3. Key questions answered—The video is short but structured. It’s divided into sections that address key questions prospects have before they purchase a product. Connor, the reviewer, shares why he chose FareHarbor over other providers, the problems the product has solved, and how easy it was to set up—all essential information for buyers!

Check out FareHarbor’s example 

#3 Workello’s Expert Endorsement on X 

While X is not a reviews platform, any mentions of your brand or product on any social media platform are generally perceived as pure, uninstigated social proof. And when it’s positive, like this one, it can and should be leveraged and used as a testimonial on your website’s Wall of Love. In this case, that is precisely what Workello has done with this post from Nick Zviadadze and many others that confirm their product’s value. 

While any product-loving social posts about your brand are great, the ones you really want to get are expert or influencer endorsement-type ones, like this one. 

Why Workello’s X testimonial works as social proof

  1. Expert = High Credibility—Because Nick is the founder of an SEO content marketing agency, people are more likely to trust and place a higher value on his endorsement. If he, an agency owner who hires writers, swears by the product, then it must be good.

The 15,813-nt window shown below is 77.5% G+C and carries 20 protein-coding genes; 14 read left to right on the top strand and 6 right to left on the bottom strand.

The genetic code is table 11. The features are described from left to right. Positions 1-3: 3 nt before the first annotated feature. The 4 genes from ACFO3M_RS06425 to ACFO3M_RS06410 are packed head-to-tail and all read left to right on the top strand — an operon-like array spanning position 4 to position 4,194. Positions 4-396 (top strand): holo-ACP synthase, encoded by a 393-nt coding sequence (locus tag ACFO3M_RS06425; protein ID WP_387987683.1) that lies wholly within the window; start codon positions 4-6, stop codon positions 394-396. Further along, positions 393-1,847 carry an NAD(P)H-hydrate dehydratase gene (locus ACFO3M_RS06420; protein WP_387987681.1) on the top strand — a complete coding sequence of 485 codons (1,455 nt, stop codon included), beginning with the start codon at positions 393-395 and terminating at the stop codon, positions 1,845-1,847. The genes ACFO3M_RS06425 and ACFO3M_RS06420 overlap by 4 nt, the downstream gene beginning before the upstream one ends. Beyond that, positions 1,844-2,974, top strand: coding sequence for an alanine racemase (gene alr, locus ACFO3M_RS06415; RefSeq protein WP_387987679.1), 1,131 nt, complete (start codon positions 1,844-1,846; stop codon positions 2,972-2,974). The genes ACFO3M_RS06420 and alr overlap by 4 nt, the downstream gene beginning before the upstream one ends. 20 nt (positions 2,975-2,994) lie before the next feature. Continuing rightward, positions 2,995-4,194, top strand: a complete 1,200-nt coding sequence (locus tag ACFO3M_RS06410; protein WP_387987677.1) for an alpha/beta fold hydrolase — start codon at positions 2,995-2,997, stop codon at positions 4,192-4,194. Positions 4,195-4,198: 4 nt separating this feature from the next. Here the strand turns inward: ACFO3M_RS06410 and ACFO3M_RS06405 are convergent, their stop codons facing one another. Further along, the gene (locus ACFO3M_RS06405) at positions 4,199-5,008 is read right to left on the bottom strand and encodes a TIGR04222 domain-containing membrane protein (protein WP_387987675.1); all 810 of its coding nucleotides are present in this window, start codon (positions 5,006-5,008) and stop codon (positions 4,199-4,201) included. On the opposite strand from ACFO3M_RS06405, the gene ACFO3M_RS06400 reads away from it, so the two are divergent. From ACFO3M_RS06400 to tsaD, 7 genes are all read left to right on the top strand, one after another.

2. Following = High Visibility—Nick has an impressive following with almost 14k followers on X. This means anything he posts will be seen by this long list of people, who may become your new customers as a result of this endorsement.

Check out Workello’s example

#4 DoNotPay’s Impressive Earned Media Coverage

Being picked up by media outlets does two things for your product. First, it builds brand awareness by showcasing your business to a mass audience. Second, it helps you earn high authority backlinks, which can propel your content marketing efforts and increase site traffic.